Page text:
Gallery: The Best Mars Photos From a Record-Breaking Odyssey

By Andrew Moseman | December 16, 2010 5:44 pm

The plucky rovers Spirit and Opportunity and the ice-finding Phoenix Lander have perhaps drawn more attention, but it’s the craft that’s been in steady, silent orbiter that has them all beat for longevity. The Mars Odyssey mission just clicked off its 3,340th day in orbit of Mars yesterday, making it the longest-running human mission to the Red Planet. The Mars Global Surveyor, another orbiter, held the record previously.



The orbiter’s most famous discovery came a few months into the mission, when Odyssey found evidence for water ice under the Red Planet’s rocky surface. This evidence led to the Phoenix mission, a Mars lander that touched down on the planet’s surface in May 2008, and later confirmed the presence of water there. [MSNBC]

Odyssey, which launched in 2001, has taken a barrage of beautiful Mars photos, as seen in the gallery above. But observation isn’t its only achievement.

Odyssey also has served as a communication relay, handling most of the data sent home by Phoenix and NASA’s Mars Exploration Rovers Spirit and Opportunity. Odyssey became the middle link for continuous observation of Martian weather by NASA’s Mars Global Surveyor and NASA’s Mars Reconnaissance Orbiter. [NASA Press Release]

In the future, it will support the Mars Science Laboratory, the next rover headed for Mars.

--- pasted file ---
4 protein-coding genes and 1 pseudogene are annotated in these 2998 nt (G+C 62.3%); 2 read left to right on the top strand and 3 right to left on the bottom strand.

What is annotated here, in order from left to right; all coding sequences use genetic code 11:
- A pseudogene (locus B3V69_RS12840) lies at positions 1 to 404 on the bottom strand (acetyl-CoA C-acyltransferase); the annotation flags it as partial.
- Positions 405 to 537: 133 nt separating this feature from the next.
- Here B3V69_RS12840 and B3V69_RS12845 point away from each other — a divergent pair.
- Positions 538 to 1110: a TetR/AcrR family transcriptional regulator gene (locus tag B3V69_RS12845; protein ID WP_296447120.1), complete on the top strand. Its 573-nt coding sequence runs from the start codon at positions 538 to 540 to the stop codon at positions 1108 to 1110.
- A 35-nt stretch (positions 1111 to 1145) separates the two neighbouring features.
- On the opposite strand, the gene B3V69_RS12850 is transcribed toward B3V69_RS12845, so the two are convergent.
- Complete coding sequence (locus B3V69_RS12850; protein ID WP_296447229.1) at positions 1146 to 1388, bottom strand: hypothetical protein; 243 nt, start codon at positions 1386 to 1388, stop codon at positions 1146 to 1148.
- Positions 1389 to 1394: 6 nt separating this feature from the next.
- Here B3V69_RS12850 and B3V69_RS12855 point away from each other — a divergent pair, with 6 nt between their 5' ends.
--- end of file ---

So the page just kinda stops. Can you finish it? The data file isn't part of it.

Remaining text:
Related Content:
DISCOVER: Phoenix Lander Strikes Ice on Mars
DISCOVER: Red Planet Calling: We Have Data
80beats: New Evidence of Ancient Oceans on Mars
80beats: Spirit Doesn’t Return NASA’s Calls; Rover Might Be Gone for Good
80beats: Mars Rover Sets Endurance Record: Photos From Opportunity’s 6 Years On-Planet

Images: NASA/JPL-Caltech/ASU

  • rabidmob

    Clearly visible on the last photo.

    Somebody has written, “NASA/JPL/ASU” on the surface of Mars.

    Oh when will the vandalism end?

  • cacs

    I like the scaley sand dunes. Looks like fish-shaped Long Island

  • Alec Salt

    On the last picture, I’ve never heard of “a shadow created by Martian winds”. Shadows are usually created by something obstructing light. So is it a shadow or is it not a shadow? Do the laws of physics work differently on Mars? i.e. do winds cause shadows, not light.

  • Digby

    Don’t be so literal. It’s an apparent shadow. Do you really need ‘shadow’ to be put into quotes?

  • Sherry

    I was thrown by that too, wind doesn’t cause shadows, I think they worded that slightly wrong.

  • Eliza Strickland

    @ Alec Salt and Sherry: sorry for the confusion. I’ve reworded the caption for that image to make it clear that the “shadow” is really an area where the wind has swept away the light-colored dust.

    –Eliza, DISCOVER online news editor


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